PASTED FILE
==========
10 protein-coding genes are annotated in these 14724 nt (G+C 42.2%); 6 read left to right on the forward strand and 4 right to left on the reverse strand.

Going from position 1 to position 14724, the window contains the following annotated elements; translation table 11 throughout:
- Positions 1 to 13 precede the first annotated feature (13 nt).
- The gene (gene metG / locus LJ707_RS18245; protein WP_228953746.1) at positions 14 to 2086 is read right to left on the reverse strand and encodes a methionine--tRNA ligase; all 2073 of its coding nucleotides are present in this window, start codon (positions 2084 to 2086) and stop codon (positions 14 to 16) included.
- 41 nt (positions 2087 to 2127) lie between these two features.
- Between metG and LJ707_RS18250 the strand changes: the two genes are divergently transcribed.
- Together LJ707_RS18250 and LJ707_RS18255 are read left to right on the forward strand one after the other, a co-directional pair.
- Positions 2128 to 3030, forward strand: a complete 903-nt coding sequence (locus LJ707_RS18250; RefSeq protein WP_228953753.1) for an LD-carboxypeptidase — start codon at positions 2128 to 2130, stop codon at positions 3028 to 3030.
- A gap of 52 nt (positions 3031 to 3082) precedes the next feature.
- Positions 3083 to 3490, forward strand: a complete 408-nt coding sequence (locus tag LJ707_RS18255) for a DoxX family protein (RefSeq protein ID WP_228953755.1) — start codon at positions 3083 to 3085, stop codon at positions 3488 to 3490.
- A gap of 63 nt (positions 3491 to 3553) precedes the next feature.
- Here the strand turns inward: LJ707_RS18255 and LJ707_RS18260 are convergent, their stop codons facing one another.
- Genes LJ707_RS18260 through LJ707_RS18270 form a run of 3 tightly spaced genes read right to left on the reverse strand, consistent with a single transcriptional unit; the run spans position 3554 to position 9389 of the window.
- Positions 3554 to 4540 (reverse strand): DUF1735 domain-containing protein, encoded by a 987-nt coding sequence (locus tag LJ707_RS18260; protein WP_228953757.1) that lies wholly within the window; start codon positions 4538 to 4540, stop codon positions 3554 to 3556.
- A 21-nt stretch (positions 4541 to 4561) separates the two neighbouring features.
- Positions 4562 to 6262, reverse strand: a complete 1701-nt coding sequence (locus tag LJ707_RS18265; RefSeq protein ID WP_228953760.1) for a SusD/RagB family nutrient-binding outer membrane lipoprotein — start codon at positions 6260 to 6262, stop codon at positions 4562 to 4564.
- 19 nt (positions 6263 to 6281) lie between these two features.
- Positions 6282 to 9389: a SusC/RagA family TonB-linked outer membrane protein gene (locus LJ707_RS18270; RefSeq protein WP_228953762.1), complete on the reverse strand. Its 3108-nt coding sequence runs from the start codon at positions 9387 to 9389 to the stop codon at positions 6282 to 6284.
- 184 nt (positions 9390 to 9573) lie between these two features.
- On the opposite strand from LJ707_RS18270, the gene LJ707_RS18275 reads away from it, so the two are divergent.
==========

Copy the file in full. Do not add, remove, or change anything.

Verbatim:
10 protein-coding genes are annotated in these 14724 nt (G+C 42.2%); 6 read left to right on the forward strand and 4 right to left on the reverse strand.

Going from position 1 to position 14724, the window contains the following annotated elements; translation table 11 throughout:
- Positions 1 to 13 precede the first annotated feature (13 nt).
- The gene (gene metG / locus LJ707_RS18245; protein WP_228953746.1) at positions 14 to 2086 is read right to left on the reverse strand and encodes a methionine--tRNA ligase; all 2073 of its coding nucleotides are present in this window, start codon (positions 2084 to 2086) and stop codon (positions 14 to 16) included.
- 41 nt (positions 2087 to 2127) lie between these two features.
- Between metG and LJ707_RS18250 the strand changes: the two genes are divergently transcribed.
- Together LJ707_RS18250 and LJ707_RS18255 are read left to right on the forward strand one after the other, a co-directional pair.
- Positions 2128 to 3030, forward strand: a complete 903-nt coding sequence (locus LJ707_RS18250; RefSeq protein WP_228953753.1) for an LD-carboxypeptidase — start codon at positions 2128 to 2130, stop codon at positions 3028 to 3030.
- A gap of 52 nt (positions 3031 to 3082) precedes the next feature.
- Positions 3083 to 3490, forward strand: a complete 408-nt coding sequence (locus tag LJ707_RS18255) for a DoxX family protein (RefSeq protein ID WP_228953755.1) — start codon at positions 3083 to 3085, stop codon at positions 3488 to 3490.
- A gap of 63 nt (positions 3491 to 3553) precedes the next feature.
- Here the strand turns inward: LJ707_RS18255 and LJ707_RS18260 are convergent, their stop codons facing one another.
- Genes LJ707_RS18260 through LJ707_RS18270 form a run of 3 tightly spaced genes read right to left on the reverse strand, consistent with a single transcriptional unit; the run spans position 3554 to position 9389 of the window.
- Positions 3554 to 4540 (reverse strand): DUF1735 domain-containing protein, encoded by a 987-nt coding sequence (locus tag LJ707_RS18260; protein WP_228953757.1) that lies wholly within the window; start codon positions 4538 to 4540, stop codon positions 3554 to 3556.
- A 21-nt stretch (positions 4541 to 4561) separates the two neighbouring features.
- Positions 4562 to 6262, reverse strand: a complete 1701-nt coding sequence (locus tag LJ707_RS18265; RefSeq protein ID WP_228953760.1) for a SusD/RagB family nutrient-binding outer membrane lipoprotein — start codon at positions 6260 to 6262, stop codon at positions 4562 to 4564.
- 19 nt (positions 6263 to 6281) lie between these two features.
- Positions 6282 to 9389: a SusC/RagA family TonB-linked outer membrane protein gene (locus LJ707_RS18270; RefSeq protein WP_228953762.1), complete on the reverse strand. Its 3108-nt coding sequence runs from the start codon at positions 9387 to 9389 to the stop codon at positions 6282 to 6284.
- 184 nt (positions 9390 to 9573) lie between these two features.
- On the opposite strand from LJ707_RS18270, the gene LJ707_RS18275 reads away from it, so the two are divergent.